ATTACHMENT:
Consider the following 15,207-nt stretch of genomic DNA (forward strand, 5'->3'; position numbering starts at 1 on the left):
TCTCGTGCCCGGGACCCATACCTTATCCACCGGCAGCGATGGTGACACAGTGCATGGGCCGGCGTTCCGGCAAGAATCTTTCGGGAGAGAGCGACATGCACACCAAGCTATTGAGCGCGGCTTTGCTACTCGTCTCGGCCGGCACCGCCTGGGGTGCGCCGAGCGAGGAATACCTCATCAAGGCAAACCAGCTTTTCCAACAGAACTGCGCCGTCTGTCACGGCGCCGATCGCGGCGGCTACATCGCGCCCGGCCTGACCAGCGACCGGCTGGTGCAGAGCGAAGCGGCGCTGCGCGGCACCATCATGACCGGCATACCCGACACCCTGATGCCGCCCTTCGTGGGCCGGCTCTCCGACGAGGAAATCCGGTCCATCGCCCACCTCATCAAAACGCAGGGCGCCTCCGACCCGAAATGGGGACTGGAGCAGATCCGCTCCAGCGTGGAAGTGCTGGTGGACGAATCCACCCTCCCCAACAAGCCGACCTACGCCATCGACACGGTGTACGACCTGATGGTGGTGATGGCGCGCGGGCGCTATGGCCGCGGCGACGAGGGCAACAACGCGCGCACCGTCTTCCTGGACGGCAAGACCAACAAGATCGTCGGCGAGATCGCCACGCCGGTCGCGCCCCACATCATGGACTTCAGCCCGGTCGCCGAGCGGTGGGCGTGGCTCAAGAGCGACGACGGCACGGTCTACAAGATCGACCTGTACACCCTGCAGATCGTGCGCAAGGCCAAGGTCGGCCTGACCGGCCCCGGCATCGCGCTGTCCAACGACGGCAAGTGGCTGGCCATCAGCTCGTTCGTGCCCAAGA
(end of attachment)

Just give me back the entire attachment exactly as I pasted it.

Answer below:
Consider the following 15,207-nt stretch of genomic DNA (forward strand, 5'->3'; position numbering starts at 1 on the left):
TCTCGTGCCCGGGACCCATACCTTATCCACCGGCAGCGATGGTGACACAGTGCATGGGCCGGCGTTCCGGCAAGAATCTTTCGGGAGAGAGCGACATGCACACCAAGCTATTGAGCGCGGCTTTGCTACTCGTCTCGGCCGGCACCGCCTGGGGTGCGCCGAGCGAGGAATACCTCATCAAGGCAAACCAGCTTTTCCAACAGAACTGCGCCGTCTGTCACGGCGCCGATCGCGGCGGCTACATCGCGCCCGGCCTGACCAGCGACCGGCTGGTGCAGAGCGAAGCGGCGCTGCGCGGCACCATCATGACCGGCATACCCGACACCCTGATGCCGCCCTTCGTGGGCCGGCTCTCCGACGAGGAAATCCGGTCCATCGCCCACCTCATCAAAACGCAGGGCGCCTCCGACCCGAAATGGGGACTGGAGCAGATCCGCTCCAGCGTGGAAGTGCTGGTGGACGAATCCACCCTCCCCAACAAGCCGACCTACGCCATCGACACGGTGTACGACCTGATGGTGGTGATGGCGCGCGGGCGCTATGGCCGCGGCGACGAGGGCAACAACGCGCGCACCGTCTTCCTGGACGGCAAGACCAACAAGATCGTCGGCGAGATCGCCACGCCGGTCGCGCCCCACATCATGGACTTCAGCCCGGTCGCCGAGCGGTGGGCGTGGCTCAAGAGCGACGACGGCACGGTCTACAAGATCGACCTGTACACCCTGCAGATCGTGCGCAAGGCCAAGGTCGGCCTGACCGGCCCCGGCATCGCGCTGTCCAACGACGGCAAGTGGCTGGCCATCAGCTCGTTCGTGCCCAAGA